by Tom Gaylord
Writing as B.B. Pelletier

A history of airguns

This report covers:

  • Your new air cane
  • Oh-oh!
  • But I saw this on TV
  • Back to reality
  • What can break on a vintage air cane?
  • Dialing it back
  • Does this really work?

Merry Christmas! I hope this day finds you smiling and joyful.

Today I want to discuss a topic that seldom arises, yet is at the forefront of every novice collector’s mind. Namely, “Should I (and can I) shoot my antique airgun?” Many of you will agreeΒ there is no one right answer to this question, because the answer depends on many things. Today I’d like to discuss a few of them.

Your new air cane

Let’s say you went to an airgun show and were captivated by a beautiful air cane that was still in its original case with all the accoutrements. When you saw it for the first time your heart melted and your wallet popped open with unaccustomed speed. You wanted this air cane!

Reilly air cane
A fine cased air cane by Reilly, complete with all equipment. It’s museum quality and now it’s yours!

Oh-oh!

You get the cane home and fondle it lovingly for a few days, then the evil part of your brain wakes up and goes to work. “Sure, she’s a supermodel, but can she cook?” You find yourself yearning to see what it’s like to shoot this cane.

But I saw this on TV

Collector’s shows on television are no help in this situation. The guy who just bought the 1915 Stanley Steamer for a quarter million dollars decides to get it into running condition. After a commercial break he tells you it took a lot but he finally got the old girl back on the road and boy is he having fun with it. What he never mentions is the 8 months and half-million dollars he had to invest to get the car to where it is now. And a guy like this can do that because he has all the time in the world and money to burn. He can afford to pay someone ten thousand dollars to fabricate a cylinder head for his automobile, to replace the original one that has a crack. He is connected to people around the world who collect Stanley Steamers, and they can help him solve any problem he encounters. All it takes is time and money.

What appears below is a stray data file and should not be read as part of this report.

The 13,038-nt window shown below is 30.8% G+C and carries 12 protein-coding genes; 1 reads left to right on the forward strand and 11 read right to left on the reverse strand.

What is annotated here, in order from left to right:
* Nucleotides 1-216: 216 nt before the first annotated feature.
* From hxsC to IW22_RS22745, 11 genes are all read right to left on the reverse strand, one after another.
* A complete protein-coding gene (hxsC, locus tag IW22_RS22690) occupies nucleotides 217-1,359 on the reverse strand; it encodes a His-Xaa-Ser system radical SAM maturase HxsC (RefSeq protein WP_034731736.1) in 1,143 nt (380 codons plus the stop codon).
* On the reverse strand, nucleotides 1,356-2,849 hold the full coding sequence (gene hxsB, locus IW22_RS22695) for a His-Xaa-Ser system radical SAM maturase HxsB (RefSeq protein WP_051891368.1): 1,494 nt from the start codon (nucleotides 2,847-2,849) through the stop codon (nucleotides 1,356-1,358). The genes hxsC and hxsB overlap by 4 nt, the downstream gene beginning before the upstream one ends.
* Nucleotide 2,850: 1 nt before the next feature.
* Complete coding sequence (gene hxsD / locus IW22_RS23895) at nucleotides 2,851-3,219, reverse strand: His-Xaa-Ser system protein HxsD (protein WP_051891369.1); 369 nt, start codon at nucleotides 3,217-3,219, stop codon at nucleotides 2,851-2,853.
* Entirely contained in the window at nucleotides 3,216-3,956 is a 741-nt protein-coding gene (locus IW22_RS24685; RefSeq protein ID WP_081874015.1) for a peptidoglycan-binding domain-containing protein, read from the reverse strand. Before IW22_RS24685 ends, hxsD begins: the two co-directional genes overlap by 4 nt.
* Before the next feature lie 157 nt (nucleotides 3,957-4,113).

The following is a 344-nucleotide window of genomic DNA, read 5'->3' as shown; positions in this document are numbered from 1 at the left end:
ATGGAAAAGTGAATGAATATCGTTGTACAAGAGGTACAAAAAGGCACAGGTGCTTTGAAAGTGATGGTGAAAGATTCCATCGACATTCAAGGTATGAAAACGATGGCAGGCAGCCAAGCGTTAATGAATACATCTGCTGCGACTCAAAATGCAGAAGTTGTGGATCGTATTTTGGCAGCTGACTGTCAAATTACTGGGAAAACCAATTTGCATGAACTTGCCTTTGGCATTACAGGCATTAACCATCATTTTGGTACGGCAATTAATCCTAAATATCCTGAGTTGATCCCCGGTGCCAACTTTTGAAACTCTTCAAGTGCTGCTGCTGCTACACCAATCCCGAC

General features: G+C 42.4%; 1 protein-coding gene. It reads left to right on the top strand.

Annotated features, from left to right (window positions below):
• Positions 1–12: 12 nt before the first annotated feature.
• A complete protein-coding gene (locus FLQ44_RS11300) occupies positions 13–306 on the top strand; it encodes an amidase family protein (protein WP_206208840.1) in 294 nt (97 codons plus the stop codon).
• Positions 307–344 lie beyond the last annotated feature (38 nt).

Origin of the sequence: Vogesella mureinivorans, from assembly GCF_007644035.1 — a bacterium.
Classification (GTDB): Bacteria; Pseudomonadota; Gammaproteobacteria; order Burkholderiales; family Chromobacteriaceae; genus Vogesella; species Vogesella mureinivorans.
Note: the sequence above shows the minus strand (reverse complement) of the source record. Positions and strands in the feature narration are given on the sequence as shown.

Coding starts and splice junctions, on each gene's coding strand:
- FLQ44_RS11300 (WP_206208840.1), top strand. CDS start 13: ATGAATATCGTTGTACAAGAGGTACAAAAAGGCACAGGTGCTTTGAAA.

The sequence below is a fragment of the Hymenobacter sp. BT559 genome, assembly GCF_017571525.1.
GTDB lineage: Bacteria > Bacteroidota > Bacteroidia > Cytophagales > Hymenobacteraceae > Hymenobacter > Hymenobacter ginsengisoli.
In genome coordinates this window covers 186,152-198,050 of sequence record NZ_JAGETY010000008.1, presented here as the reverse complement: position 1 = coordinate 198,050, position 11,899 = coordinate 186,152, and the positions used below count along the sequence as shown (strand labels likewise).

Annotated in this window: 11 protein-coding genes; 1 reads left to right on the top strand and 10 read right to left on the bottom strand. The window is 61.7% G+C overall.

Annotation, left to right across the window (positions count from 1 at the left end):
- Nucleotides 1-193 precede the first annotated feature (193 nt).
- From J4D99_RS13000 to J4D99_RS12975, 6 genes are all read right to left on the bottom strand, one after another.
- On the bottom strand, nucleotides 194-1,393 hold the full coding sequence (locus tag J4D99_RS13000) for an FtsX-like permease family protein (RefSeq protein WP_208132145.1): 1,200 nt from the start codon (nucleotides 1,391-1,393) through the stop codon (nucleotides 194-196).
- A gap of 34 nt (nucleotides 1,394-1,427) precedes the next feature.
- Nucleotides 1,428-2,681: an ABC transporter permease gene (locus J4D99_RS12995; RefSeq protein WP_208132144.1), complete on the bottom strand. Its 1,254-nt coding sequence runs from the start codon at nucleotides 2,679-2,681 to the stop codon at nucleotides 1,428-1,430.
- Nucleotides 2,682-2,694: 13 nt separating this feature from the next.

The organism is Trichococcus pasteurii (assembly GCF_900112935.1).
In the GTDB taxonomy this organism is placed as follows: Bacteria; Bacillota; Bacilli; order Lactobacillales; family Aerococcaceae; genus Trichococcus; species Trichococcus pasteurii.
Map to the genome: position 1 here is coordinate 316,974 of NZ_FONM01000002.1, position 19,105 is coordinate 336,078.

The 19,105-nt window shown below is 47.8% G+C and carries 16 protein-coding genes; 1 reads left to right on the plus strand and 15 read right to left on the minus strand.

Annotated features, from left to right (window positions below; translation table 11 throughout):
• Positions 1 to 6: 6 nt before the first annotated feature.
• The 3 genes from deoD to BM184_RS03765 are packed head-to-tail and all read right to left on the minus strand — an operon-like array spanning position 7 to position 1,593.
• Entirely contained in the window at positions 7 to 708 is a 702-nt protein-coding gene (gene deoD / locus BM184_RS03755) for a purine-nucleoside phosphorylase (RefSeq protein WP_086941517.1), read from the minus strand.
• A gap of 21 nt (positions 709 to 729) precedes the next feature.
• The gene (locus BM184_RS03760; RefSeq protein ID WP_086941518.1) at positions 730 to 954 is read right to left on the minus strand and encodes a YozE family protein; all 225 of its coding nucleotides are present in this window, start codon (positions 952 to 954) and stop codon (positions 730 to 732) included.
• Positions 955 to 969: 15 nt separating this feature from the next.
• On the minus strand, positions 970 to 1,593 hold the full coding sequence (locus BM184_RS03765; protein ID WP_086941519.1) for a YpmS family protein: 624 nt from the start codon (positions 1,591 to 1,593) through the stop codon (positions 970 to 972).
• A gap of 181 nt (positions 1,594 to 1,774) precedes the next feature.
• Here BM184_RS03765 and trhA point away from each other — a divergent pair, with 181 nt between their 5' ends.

Back to reality

On the other hand, you have a job to go to every day and bills to pay. Your bank balance is a finite number. Can you afford to play with the big boys? Can you risk your new $5,000 investment, just for the satisfaction of seeing it shoot a few times? As it turns out, you can!

What can break on a vintage air cane?

The first thing to do is assess your new cane and ask the question, “What can break?” And you discover that the only things at great risk are the springs and the air reservoir. A good blacksmith can make new springs, so line up one of them before you start. And as for the air reservoir, why don’t you just not use it at all? Leave it as is and make a new one to attach to the cane.
When you make that decision you realize that the cane’s firing valve has to be transferred to the new reservoir and that’s the perfect time to replace the valve seat made of animal horn with one made of Delrin. Now you don’t have to lubricate the valve with sperm whale oil every time you want to shoot!

Dialing it back

Okay, Ground Control to Major Tom! You don’t really have $5,000 to blow on a cased cane. Wouldn’t that be nice, but like the Stanley Steamer, that’s not you.

You do have $450, however, for that beater cane that’s unsigned but looks like something made by Townsend. It’s ugly and missing the rifled barrel insert and ramrod, but hey — other than the rifled barrel it’s complete and it’s in your budget! It still has a .43 caliber smoothbore barrel that will work just fine and you can make another ramrod out of a dowel rod..

You don’t have the skill or the money to build a new air reservoir, but a collector tells you he runs his canes on CO2 in their original reservoirs and it works fine. As long as they aren’t made from Damascus steel, which the cheaper ones like the one you are looking at aren’t, the original reservoir is plenty strong enough for CO2. All you need is an adaptor to attach to where the hand pump normally goes. Another guy at the show offers to make an adaptor for you for $60. That will allow you to fill the cane from a paintball tank.

Does this really work?

The reason I know all this is I have done it — not once but twice. I used to shoot my .43 caliber air cane at all the airgun shows that had ranges. The guys who taught me all this stuff are mostly gone now, but a few are still around. So if you want to shoot that vintage airgun — yes, there probably is a way. Think about what might break and why, and then deal with those issues and you can have your cake and eat it, too.

Maybe I never went home with a supermodel, but at least I was well-fed.